© 2022
1078x200-header-mic.png
Play Live Radio
Next Up:
0:00
0:00
Available On Air Stations

The Generation Of Young Women Who Desegregated America's Schools

Rachel Devlin and book cover "A Girl Stands at the Door"

The struggle to desegregate America's schools was a grassroots movement, and young women were its vanguard. In the late 1940s, parents began to file desegregation lawsuits with their daughters, forcing Thurgood Marshall and other civil rights lawyers to take up the issue and bring it to the Supreme Court. After the Brown v. Board of Education ruling, girls far outnumbered boys in volunteering to desegregate formerly all-white schools.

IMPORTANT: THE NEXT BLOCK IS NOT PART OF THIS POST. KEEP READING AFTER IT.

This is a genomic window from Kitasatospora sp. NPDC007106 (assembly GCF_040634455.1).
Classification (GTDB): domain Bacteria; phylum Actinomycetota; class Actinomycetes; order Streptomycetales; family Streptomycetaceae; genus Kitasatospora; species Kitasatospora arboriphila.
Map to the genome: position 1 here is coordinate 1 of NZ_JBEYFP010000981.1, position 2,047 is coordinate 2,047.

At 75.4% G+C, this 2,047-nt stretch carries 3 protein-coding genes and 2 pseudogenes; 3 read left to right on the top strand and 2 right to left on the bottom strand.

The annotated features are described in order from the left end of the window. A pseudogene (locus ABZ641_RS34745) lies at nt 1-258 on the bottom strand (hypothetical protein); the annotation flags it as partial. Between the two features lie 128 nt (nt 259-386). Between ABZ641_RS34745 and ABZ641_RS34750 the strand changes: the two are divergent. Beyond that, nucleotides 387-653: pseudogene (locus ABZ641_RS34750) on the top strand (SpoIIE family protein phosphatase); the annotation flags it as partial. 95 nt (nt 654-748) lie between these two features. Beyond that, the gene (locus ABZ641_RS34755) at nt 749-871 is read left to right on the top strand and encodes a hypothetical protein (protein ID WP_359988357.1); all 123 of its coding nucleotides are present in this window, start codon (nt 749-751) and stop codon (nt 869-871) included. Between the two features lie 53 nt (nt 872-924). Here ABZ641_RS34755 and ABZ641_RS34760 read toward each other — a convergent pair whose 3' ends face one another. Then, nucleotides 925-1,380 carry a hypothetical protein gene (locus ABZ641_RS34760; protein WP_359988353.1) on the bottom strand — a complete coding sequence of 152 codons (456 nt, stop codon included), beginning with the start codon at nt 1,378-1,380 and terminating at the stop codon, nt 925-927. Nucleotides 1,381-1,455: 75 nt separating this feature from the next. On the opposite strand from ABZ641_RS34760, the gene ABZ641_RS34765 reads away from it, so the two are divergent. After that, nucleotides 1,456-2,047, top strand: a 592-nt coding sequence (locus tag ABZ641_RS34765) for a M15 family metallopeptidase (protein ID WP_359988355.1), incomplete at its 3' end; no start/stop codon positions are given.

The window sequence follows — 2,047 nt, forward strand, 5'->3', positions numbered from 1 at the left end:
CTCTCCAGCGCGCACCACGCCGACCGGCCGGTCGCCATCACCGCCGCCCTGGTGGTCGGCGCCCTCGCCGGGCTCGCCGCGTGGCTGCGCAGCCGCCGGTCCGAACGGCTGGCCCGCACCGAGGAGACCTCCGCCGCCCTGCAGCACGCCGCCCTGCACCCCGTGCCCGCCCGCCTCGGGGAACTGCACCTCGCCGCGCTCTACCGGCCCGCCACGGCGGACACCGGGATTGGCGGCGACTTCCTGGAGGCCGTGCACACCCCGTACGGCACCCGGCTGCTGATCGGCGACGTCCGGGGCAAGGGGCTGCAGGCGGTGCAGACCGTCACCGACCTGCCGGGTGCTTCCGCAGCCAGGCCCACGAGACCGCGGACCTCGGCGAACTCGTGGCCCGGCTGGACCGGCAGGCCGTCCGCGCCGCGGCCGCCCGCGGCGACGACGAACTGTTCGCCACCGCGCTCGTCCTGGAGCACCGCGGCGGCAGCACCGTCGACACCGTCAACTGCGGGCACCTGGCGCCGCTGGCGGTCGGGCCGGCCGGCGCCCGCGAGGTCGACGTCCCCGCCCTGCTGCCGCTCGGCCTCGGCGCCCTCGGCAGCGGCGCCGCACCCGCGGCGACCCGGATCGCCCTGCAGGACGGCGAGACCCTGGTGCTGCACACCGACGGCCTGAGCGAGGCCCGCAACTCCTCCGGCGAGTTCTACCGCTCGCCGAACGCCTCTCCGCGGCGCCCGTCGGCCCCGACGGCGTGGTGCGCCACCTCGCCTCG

In "A Girl Stands at the Door," historian Rachel Devlin tells the remarkable stories of these desegregation pioneers. She also explains why black girls were seen, and saw themselves, as responsible for the difficult work of reaching across the color line in public schools. 

Rachel Devlin is an associate professor of history at Rutgers University.

Joe talks to people on the radio for a living. In addition to countless impressive human "gets" - he has talked to a lot of Muppets. Joe grew up in Philadelphia, has been on the area airwaves for more than 25 years and currently lives in Washington County, NY with his wife, Kelly, and their dog, Brady. And yes, he reads every single book.
Related Content